(Book Jacket Status: Jacketed)Britain's three-hundred-year relationship with the Indian subcontinent produced much fiction of interest but only one indisputable masterpiece: E. M. Forster's "A Passage to India," published in 1924, at the height of the Indian independence movement. Centering on an ambiguous incident between a young Englishwoman of uncertain stability and an Indian doctor eager to know his conquerors better, Forster's book explores, with unexampled profundity, both the historical chasm between races and the eternal one between individuals struggling to ease their isolation and make sense of their humanity.
About the Author
Edward Morgan (E.M.) Forster was born in 1879 in London and educated in Cambridge. After graduating, he traveled to Greece and Italy. The Story of a Panic was his first short story and was published in 1904. Forster taught in Germany and England. His first novel was Where Angels Fear to Tread, published in 1905. Forster joined the International Red Cross at the outbreak of World War I and was posted in Alexandria until 1919. In 1924, he published A Passage To India. He refused knighthood but was awarded the Order of Merit in 1969. He died in 1970.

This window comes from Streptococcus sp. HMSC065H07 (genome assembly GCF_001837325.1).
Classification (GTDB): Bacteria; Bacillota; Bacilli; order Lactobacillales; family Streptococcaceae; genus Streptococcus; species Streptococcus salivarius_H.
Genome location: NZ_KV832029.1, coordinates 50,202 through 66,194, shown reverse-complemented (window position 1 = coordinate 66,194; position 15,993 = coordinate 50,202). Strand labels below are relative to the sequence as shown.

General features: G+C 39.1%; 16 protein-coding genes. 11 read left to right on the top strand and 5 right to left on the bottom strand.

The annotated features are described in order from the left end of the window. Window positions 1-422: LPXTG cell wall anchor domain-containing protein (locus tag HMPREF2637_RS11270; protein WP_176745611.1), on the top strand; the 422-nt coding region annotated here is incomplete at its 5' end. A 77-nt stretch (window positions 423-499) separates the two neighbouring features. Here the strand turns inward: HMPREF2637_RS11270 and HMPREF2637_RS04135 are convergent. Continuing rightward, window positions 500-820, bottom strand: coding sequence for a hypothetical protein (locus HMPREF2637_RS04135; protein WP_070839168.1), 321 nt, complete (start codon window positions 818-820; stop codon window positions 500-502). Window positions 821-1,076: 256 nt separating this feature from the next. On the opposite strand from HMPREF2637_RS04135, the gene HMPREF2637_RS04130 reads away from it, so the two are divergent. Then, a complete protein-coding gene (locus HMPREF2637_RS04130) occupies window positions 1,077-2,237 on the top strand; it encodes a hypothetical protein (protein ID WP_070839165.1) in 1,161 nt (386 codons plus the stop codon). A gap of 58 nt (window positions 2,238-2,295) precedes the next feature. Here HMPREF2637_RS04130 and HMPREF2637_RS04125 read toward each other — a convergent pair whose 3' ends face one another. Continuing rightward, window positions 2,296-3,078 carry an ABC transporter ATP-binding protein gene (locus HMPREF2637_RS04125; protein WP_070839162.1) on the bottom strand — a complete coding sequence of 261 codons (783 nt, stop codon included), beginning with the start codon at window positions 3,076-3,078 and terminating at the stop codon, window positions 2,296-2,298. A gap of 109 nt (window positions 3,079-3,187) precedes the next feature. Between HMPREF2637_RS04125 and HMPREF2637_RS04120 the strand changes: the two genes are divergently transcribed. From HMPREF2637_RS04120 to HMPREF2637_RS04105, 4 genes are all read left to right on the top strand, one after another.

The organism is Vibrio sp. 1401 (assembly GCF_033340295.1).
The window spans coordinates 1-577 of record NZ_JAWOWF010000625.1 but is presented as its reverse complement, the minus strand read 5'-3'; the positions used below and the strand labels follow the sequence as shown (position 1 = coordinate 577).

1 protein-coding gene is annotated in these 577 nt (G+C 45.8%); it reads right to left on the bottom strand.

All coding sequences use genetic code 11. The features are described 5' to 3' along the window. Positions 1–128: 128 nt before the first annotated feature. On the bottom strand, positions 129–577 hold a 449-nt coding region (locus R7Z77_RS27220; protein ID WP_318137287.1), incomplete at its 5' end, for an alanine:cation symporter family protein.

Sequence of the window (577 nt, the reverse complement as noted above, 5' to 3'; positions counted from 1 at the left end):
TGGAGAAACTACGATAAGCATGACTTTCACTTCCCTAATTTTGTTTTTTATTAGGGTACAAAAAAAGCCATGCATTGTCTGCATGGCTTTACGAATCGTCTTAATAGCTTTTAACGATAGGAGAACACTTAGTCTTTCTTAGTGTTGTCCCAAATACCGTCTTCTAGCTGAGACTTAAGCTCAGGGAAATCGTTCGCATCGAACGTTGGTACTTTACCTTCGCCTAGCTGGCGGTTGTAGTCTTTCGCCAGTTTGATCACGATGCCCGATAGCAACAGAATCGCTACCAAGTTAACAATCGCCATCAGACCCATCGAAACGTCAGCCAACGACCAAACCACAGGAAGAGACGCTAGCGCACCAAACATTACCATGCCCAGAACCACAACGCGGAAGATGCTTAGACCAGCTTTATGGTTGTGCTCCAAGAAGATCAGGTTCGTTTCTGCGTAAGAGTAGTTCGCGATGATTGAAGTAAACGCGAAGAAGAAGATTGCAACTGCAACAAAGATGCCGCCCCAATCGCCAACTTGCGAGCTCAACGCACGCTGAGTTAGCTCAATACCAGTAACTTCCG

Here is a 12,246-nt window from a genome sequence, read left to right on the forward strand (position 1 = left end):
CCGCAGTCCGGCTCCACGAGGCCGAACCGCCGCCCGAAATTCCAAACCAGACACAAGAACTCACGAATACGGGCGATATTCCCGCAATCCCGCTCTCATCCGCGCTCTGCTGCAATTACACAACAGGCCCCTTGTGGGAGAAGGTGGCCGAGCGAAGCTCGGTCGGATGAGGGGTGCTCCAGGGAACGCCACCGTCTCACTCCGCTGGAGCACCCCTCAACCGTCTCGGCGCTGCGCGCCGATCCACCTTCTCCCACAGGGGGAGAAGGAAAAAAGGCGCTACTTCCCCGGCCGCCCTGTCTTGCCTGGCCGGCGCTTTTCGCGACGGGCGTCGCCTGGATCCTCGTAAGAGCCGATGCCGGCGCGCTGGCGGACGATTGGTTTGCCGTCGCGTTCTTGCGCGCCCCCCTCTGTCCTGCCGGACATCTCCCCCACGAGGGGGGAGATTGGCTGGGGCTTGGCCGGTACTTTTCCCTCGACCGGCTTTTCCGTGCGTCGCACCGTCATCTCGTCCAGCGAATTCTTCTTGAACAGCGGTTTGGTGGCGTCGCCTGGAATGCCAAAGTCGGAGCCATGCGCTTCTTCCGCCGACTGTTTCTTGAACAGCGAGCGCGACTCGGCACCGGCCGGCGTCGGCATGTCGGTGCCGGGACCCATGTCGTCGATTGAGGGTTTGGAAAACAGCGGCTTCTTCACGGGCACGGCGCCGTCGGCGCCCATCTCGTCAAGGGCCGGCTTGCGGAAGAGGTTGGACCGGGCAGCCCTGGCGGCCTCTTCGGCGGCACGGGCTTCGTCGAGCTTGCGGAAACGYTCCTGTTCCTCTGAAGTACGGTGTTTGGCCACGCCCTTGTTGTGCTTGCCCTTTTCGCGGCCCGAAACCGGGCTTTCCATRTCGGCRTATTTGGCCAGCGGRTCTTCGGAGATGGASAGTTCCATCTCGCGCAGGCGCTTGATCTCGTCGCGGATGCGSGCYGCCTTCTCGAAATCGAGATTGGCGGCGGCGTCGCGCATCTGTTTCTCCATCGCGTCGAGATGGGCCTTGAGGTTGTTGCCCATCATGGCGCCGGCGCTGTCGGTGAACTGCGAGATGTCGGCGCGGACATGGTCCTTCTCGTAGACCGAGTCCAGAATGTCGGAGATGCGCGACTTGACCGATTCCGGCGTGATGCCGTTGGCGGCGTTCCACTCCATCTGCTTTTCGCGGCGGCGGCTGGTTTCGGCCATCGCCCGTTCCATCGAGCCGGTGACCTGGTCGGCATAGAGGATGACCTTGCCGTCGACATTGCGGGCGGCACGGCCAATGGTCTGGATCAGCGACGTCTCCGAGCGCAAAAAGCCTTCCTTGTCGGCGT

Margaret Forster is the author of best-selling memoirs, "Hidden Lives" and "Precious Lives," acclaimed biographies of Daphne du Maurier and Elizabeth Barrett Browning, and of many successful novels, most recently "The Memory Box,"
“A Passage to India is one of the great books of the twentieth century and has had enormous influence. We need its message of tolerance and understanding now more than ever. Forster was years ahead of his time, and we ought to try to catch up with him.” –Margaret Drabble
“The crystal clear portraiture, the delicate conveying of nuances of thought and life, and the astonishing command of his medium show Forster at the height of his powers.” –The New York Times
“[Forster is] a supreme storyteller . . . The novel seems to me more completely ‘achieved’ than anything else he wrote.” –from the new Introduction by P. N. Furbank